Every two weeks for the past 21 years, I meet with a group of men. We began spawned by the fervor of the “men’s movement” in 1990 and have remained steadfast beyond the rise and fall of cultural fashion. Sometimes we have a given topic, sometimes the dramas of eight lives is topic enough. But we always begin with a check-in and no matter the details, mine can usually be summarized as “Heaven and hell, gentlemen. Heaven and hell.” It may lean toward one side or another, but even in the shining glory of a fortnight filled with accomplishment, glory, revelation or sheer pleasure, the dark shadow of hell lurks in the background. And vice-versa—though its light is obscured in my tangled, hung-up mind or aching heart, heaven’s dawn is just a few bird-songs away.
A couple of days ago, it was hell’s turn to visit. A conversation that left me feeling unknown, unseen and unwanted in a community that I thought was home (I’ll keep the contents of that laundry tucked away in the closet here) grabbed me by the throat and threw me down. I went home and had to write out the words for the next day’s jazz piece (work doesn’t care how you feel—onward, soldier!) and it seemed like they were written for me: “Every mornin’ finds me moanin’, ‘Cause of all the trouble I’ve seen. Life’s a losin’ gamble to me. Cares and woes have got me moanin’. Every evenin’ finds me moanin’. I’m alone and singin’ the blues. I’m so tired of payin’ these dues. Everybody knows I’m moanin’”… Yeah! Nothing like a little blues to remind you that you’re not alone when you sing them and work it out with a few well-chosen flatted fifths.
After that, I played Bach, who remains a constant source of consolation. With his dazzling mathematical configurations, he’s known as a composer of the intellect. But it turns out that playing through the labyrinth of his complex thought softens the jagged edges of the heart. There is passion and soul hidden in the figured patterns of those notes, not the hand-wrenching sobs and passionate displays of Chopin, but a more understated emotion that surprises you when you discover it. Friends, next time Mr. Blues is pullin’ you down, play through a Partita and see what happens. Or at least listen to the Mass in B Minor.
The next day began with dark clouds again and not a silver lining in sight until I practiced Philippine pole-dancing (no, not that kind!), played jazz with 8th graders and sang with 5-year olds. Then three boxes arrived and there were the books my colleague Sofia Lopez-Ibor and I had waited for after almost two years of steady, difficult and detailed work. On her part, that is. She is the author of Blue Is the Sea: Music, Dance and Visual Arts—I am the mere publisher, through my company Pentatonic Press, as well as friend who supported and occasionally advised throughout the process. I patiently waited for her to arrive at school before tearing open the boxes and seeing the marvel of work captured between two covers, in full color prints on glossy paper. The light of heaven glowed on each page. Things were looking up.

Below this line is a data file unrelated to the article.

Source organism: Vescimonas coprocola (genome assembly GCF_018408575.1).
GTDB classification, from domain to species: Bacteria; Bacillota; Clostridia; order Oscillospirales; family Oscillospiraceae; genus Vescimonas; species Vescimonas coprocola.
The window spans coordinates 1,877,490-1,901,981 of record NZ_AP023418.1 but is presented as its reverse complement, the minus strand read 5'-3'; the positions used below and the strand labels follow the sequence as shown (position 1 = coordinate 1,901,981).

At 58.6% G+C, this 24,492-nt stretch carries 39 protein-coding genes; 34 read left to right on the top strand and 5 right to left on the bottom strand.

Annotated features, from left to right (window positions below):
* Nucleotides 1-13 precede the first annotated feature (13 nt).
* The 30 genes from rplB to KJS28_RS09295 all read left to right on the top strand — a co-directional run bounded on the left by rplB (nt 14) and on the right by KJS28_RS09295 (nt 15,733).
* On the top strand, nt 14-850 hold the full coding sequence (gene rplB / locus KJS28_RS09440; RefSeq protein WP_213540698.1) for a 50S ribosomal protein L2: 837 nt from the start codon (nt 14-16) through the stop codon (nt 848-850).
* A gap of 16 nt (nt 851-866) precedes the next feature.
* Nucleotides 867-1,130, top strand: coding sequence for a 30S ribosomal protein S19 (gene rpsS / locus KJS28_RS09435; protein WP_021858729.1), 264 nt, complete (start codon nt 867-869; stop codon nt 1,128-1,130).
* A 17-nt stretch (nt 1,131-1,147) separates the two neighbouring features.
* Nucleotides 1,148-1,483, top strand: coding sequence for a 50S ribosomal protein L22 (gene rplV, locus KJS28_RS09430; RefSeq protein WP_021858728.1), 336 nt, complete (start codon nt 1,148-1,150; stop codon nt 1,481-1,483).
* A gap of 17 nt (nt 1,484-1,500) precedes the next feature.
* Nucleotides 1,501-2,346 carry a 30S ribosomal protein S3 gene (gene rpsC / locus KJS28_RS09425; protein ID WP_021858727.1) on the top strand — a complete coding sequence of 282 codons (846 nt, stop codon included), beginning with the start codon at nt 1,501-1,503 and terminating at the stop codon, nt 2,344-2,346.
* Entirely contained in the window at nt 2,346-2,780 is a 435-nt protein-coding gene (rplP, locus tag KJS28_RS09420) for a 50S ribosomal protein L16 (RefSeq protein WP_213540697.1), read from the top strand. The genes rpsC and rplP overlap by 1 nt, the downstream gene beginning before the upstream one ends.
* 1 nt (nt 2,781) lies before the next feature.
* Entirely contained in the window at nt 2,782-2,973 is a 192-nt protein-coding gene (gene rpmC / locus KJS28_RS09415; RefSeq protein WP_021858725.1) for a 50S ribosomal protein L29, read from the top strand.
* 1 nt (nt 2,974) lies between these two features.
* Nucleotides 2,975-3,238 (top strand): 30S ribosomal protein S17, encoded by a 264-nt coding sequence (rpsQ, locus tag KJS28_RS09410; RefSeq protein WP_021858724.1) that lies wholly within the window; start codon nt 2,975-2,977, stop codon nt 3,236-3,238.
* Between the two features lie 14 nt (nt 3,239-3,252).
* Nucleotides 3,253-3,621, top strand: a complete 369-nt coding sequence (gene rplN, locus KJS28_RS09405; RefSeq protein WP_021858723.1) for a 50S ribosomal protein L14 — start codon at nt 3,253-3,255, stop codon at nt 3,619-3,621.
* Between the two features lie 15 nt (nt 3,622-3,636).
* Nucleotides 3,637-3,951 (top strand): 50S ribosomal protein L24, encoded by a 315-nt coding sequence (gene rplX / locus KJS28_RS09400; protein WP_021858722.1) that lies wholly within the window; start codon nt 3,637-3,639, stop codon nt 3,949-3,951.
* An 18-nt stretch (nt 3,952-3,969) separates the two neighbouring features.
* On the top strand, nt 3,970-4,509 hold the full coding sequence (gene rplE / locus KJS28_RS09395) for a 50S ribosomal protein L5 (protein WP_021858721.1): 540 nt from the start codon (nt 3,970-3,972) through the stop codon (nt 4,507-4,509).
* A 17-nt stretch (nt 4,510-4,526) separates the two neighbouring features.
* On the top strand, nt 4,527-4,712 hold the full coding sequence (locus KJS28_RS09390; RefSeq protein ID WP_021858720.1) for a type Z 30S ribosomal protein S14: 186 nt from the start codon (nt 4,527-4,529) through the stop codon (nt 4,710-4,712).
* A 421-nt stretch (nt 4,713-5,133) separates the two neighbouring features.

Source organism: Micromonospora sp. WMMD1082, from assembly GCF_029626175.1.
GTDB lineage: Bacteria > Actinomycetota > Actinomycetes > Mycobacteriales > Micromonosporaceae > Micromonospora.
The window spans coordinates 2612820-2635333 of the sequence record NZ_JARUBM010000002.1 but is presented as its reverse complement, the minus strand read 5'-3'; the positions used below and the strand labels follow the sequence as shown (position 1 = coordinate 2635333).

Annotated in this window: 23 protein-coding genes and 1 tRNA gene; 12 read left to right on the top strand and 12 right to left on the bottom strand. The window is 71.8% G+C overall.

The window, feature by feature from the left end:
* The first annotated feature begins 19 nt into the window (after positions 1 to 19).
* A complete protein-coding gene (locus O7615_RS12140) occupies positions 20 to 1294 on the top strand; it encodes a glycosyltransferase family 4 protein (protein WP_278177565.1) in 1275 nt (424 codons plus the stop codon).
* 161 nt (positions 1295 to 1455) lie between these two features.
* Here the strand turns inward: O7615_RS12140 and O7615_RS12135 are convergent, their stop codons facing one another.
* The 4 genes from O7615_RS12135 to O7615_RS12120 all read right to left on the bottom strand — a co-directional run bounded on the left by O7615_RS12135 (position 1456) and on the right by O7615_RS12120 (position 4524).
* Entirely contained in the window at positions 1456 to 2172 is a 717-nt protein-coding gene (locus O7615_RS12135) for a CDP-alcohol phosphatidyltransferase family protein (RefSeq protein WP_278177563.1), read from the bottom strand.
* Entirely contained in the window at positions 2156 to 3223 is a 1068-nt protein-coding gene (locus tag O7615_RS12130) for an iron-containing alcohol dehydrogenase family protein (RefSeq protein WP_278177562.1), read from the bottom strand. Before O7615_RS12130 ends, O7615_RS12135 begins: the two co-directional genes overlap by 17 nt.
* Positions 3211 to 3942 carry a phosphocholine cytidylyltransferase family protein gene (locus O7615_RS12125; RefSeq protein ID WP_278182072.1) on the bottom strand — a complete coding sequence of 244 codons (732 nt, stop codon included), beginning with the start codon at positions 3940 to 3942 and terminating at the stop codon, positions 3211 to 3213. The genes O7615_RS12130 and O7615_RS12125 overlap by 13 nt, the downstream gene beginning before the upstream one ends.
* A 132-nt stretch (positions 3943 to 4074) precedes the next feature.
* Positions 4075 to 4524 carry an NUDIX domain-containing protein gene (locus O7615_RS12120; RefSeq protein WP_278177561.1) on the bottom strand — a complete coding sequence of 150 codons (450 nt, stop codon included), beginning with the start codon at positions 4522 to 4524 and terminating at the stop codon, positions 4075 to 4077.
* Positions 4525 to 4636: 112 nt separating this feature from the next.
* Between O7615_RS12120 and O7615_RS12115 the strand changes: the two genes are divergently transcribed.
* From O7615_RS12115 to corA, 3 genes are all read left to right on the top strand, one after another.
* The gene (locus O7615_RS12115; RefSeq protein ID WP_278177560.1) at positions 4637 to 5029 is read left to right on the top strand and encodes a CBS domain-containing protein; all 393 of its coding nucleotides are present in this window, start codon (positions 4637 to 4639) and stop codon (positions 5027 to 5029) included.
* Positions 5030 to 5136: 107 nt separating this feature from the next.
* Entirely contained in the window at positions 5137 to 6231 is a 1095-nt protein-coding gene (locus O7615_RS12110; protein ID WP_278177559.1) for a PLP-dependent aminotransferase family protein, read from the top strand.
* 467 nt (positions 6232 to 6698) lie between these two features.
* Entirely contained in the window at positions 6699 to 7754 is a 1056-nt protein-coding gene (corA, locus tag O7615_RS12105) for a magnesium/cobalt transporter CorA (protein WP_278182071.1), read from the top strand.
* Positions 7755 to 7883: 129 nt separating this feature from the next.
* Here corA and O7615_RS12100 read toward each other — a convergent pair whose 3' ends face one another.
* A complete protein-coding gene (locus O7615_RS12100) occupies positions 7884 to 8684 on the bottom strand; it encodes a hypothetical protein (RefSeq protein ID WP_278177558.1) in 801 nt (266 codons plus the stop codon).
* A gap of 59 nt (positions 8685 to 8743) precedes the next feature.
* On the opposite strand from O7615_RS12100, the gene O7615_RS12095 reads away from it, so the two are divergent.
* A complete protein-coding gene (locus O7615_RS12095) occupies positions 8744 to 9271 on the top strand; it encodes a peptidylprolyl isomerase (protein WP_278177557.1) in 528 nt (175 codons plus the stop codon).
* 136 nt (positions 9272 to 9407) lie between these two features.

Then on to the Jewish Home for the Aged and a luncheon for all residents with birthdays in April—on the exact day of my mother’s 90th birthday! To borrow her favorite expression these days: “Imagine that!” We ate a delicious mushroom soup with garlic bread and at one point she blurted out, “This is the best birthday I’ve ever had!” St. Peter's hand was firmly on the doorknob.
Back I rushed to school to continue rehearsing for next week’s Spring Concert—and in case you’re wondering, the second graders are now almost ready—and on to a parent-staff meeting where the 17 kids going to Salzburg with James, Sofia and myself this summer performed their dazzling body percussion routine to open the proceedings. By now, trumpets were sounding and angels playing harps—with a jazz inflection.
But my day wasn’t over yet. As I was packing up to leave school, a four-year old girl came with her mother into the music room. Her mom said, “She has something she’s been wanting to tell you since you came back to school from your travels.” And the girl said, “Welcome back, Doug.” After they picked me up sobbing from the floor, I gave her a hug and went on to a delightful and delicious dinner alone at Little Nepal restaurant on Cortland and then on to…the men’s group. I came prepared to open yet another difficult conversation about belonging and vulnerability and I did and felt over two decades of caring for each other flood the room. It buoyed me up, made me feel welcome and isn’t that all any of us want? To be in the club, invited to the party, to feel like we belong? But not at the expense of who we are—you can’t join the club that makes you leave parts of you outside without doing damage. And you can’t stand outside the door, alone with your whole self, without a different kind of damage. To find where we belong and to whom—that’s a life’s work.
Let’s see what tomorrow brings.